In-depth reviews

Jeep Cherokee (2014-2019) review - Practicality, comfort and boot space

The Jeep Cherokee is big, but a Land Rover Discovery Sport is bigger – and that’s available with seven seats

The Cherokee is only available in one body style, and unlike some rivals, doesn’t come with the option of seven seats. That said, it’s a spacious mid-sized SUV with a 591-litre boot that expands to 714 litres if you slide the rear seats forward. This obviously minimises legroom, but flip-over panels cover the gap between the boot floor and the seatbacks.

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Whichever setting you choose, the load cover droops at the tailgate end, which can leave items exposed or reflecting in the rear window. You also get a removable metal bracket on one side of the boot, which features a set of handy bag hooks.

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In the backs seats you get air vents and a 12v socket. Up front, storage is reasonable, with an armrest cubby, deep door bins and a handy iPod slot on the centre console, but the glovebox is small and the shallow dashtop cubby seems a bit pointless.


The Jeep Cherokee doesn’t feel much bigger or smaller than any of its main rivals. It’s on a par size-wise with models like BMW’s X3 and the Audi Q5. It’s easy enough to drive and the raised ride-height gives a commanding view of the road.

Leg room, head room & passenger space 

Given the size of the Cherokee on the outside, it’s disappointingly cramped on the inside. Rear seat space is a little tight, despite the fact the bench can be slid backwards for more interior space.

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Headroom is fine, though, and even taller adults shouldn’t find their hair brushing the roof. There’s a pair of ISOFIX mountings on each of the rear seats, which will prove handy if you have small children.

Having said all that, a Land Rover Discovery Sport is a better all-round package in terms of practicality– especially when you consider it’s available with two seats in the boot. 


Boot space in the Jeep Cherokee is good, if a little off the class best. At 591 litres, it’s considerably bigger than family cars like a Ford Mondeo (541 litres) or Vauxhall Insignia (530 litres), and main rivals like the BMW X3 (550 litres) and Audi Q5 (530 litres).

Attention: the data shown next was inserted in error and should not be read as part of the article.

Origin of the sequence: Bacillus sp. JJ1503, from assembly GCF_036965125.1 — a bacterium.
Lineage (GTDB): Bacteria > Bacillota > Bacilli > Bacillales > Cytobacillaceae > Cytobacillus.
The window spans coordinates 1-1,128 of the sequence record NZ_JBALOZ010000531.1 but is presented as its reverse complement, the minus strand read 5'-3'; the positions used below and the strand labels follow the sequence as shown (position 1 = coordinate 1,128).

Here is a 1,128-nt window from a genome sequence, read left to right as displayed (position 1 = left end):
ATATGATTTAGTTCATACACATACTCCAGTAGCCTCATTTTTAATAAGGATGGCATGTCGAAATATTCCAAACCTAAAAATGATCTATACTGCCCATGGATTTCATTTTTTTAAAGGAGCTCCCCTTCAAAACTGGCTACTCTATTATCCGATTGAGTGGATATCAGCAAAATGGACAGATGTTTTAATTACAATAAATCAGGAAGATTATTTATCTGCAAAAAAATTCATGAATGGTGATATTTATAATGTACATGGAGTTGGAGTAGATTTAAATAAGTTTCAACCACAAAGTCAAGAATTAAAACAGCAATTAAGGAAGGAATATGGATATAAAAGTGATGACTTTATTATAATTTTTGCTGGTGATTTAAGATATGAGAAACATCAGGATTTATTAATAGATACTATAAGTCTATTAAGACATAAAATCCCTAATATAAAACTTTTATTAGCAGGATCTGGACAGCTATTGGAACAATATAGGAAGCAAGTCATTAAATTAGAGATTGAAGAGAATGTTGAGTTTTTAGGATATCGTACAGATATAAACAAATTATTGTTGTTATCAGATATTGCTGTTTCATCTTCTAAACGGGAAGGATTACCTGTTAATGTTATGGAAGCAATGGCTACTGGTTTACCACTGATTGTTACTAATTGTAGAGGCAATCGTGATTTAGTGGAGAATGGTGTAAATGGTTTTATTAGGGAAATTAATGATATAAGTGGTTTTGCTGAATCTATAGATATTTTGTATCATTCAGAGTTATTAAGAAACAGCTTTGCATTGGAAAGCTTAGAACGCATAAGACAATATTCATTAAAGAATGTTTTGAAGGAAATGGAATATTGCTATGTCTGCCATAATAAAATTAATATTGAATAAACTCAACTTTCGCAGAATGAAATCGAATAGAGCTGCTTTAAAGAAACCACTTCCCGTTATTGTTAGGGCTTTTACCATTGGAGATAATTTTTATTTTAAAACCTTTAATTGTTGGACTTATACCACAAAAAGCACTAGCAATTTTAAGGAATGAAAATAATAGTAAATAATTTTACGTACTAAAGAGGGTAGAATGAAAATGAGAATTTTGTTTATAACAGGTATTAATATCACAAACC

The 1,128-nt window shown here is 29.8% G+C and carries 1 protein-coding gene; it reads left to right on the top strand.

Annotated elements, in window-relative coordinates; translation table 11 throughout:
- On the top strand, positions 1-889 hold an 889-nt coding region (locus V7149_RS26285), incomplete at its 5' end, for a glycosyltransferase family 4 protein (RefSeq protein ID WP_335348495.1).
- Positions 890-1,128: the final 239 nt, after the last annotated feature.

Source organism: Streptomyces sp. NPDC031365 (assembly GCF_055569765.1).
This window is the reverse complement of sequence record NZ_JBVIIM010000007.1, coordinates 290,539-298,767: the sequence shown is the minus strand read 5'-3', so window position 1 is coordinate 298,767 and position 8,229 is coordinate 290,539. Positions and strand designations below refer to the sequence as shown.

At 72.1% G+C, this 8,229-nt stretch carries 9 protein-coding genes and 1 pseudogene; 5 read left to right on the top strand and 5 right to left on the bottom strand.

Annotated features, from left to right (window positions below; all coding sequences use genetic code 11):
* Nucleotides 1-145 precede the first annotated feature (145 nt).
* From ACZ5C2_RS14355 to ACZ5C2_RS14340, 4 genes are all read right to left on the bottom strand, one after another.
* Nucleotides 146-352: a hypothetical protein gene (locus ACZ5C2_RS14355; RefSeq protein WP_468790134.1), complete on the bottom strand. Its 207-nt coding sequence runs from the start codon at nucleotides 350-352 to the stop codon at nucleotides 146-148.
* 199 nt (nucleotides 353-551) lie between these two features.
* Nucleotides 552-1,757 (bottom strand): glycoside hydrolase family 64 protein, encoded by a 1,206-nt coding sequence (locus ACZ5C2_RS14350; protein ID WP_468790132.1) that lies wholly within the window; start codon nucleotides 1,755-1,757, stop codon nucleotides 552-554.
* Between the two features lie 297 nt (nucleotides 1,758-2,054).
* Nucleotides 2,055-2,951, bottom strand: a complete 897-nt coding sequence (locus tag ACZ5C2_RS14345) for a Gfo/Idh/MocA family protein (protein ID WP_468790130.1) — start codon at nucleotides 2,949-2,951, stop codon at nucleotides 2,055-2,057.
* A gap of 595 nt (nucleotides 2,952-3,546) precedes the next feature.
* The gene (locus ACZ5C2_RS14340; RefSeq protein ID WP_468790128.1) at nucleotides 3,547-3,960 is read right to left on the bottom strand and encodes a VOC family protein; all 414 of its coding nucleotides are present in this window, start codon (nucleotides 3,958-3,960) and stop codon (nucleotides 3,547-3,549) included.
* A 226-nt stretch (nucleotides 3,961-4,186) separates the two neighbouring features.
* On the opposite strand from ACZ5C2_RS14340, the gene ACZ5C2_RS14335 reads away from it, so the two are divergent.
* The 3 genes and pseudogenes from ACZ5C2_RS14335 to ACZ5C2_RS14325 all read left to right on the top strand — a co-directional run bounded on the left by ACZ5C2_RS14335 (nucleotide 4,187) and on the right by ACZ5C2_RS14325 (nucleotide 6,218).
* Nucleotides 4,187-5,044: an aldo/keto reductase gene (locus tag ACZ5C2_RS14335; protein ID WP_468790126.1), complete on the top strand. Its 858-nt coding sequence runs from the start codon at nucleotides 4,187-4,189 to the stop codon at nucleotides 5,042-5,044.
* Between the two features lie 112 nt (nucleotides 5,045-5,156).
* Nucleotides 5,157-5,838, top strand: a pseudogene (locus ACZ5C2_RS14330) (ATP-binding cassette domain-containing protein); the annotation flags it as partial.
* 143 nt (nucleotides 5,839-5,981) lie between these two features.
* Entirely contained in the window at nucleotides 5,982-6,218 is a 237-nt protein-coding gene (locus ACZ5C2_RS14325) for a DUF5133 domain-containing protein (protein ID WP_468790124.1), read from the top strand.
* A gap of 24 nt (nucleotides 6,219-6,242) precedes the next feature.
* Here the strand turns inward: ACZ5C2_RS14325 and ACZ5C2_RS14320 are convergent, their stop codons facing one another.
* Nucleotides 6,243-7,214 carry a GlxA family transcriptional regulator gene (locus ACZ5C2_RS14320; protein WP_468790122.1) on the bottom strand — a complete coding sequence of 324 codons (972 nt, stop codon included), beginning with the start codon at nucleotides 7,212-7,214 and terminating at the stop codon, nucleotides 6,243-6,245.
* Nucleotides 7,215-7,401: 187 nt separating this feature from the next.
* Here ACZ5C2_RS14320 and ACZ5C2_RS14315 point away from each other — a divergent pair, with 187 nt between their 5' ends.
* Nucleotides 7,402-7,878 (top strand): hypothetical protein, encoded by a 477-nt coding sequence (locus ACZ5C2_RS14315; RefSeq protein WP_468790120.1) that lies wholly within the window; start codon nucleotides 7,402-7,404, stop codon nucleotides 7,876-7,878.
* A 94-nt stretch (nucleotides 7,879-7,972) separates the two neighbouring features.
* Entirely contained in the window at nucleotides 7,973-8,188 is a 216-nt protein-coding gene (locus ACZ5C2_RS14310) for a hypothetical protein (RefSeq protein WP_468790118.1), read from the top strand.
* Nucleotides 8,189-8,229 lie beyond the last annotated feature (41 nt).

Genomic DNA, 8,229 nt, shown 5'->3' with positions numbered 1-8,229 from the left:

However, the 689-litre Land Rover Discovery Sport takes class honours here. Just remember that with seven on board, the Land Rover’s load space shrinks to just 194 litres.

Fold the Jeep’s rear seats flat and you’ll unveil 1,267 litres of load space – and you can even fold the front passenger seat for extra-long items. However, while that may sound big, the Disco Sport manages a cavernous 1,698 litres and is the car to go for if you regularly carry stuff to the tip. 

Underfloor storage is available, but with just 77 litres on offer, it’s not exactly huge. There’s enough space to stash a few valuables though, or that box of eggs you want to preserve on a spirited drive back from the shops. All cars come with an electrically-operated tailgate, which is particularly handy when your hands are full.


Towing figures are yet to be confirmed for the updated Cherokee. The maximum braked trailer towing capacity of the old car changed dependent on engine and transmission. The maximum you could tow with any Cherokee was 2,200kg with the petrol 3.2-litre V6 automatic. However, drivers looking for something a little less meaty could go for the 138bhp 2.0-litre diesel or a 2.2-litre diesel available with 182bhp or 197bhp. Just remember that these engines will mean a 400kg reduction in towing power.


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